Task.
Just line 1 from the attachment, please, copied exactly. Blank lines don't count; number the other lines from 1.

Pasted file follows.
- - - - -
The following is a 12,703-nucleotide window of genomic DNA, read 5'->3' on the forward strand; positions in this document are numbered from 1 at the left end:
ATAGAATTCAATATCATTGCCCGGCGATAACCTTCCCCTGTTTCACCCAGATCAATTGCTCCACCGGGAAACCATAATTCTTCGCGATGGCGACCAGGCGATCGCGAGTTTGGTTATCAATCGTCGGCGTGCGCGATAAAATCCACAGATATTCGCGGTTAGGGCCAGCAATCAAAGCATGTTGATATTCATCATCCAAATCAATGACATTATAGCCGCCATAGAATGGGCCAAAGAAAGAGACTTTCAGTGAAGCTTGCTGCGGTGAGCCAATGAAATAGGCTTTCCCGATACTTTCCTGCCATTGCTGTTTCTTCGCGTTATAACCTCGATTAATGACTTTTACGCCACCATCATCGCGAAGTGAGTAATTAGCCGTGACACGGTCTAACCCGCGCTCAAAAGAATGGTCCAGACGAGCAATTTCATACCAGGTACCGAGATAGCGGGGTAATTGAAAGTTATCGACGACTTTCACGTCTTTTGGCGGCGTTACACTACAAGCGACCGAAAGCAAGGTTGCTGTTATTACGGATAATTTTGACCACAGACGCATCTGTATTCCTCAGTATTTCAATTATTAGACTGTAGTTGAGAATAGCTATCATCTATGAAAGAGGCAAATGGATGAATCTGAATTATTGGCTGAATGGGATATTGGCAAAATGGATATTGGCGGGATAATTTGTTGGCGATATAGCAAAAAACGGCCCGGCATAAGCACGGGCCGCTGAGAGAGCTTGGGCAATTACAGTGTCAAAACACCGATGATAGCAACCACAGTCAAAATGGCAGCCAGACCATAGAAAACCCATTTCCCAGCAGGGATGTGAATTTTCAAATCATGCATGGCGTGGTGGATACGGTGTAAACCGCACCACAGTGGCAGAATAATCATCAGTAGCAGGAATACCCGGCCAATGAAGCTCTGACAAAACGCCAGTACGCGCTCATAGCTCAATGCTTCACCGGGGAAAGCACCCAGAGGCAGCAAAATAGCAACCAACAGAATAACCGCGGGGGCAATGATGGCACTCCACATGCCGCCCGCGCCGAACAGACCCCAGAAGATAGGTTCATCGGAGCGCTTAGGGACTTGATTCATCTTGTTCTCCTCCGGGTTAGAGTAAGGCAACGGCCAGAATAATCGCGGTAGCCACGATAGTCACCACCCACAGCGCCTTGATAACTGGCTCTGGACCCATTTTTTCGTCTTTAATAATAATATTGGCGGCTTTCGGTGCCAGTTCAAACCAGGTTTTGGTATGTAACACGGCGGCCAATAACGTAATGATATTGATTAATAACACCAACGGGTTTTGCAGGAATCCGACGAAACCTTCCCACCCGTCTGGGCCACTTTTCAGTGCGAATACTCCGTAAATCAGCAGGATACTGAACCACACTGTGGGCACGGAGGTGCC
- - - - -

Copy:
The following is a 12,703-nucleotide window of genomic DNA, read 5'->3' on the forward strand; positions in this document are numbered from 1 at the left end: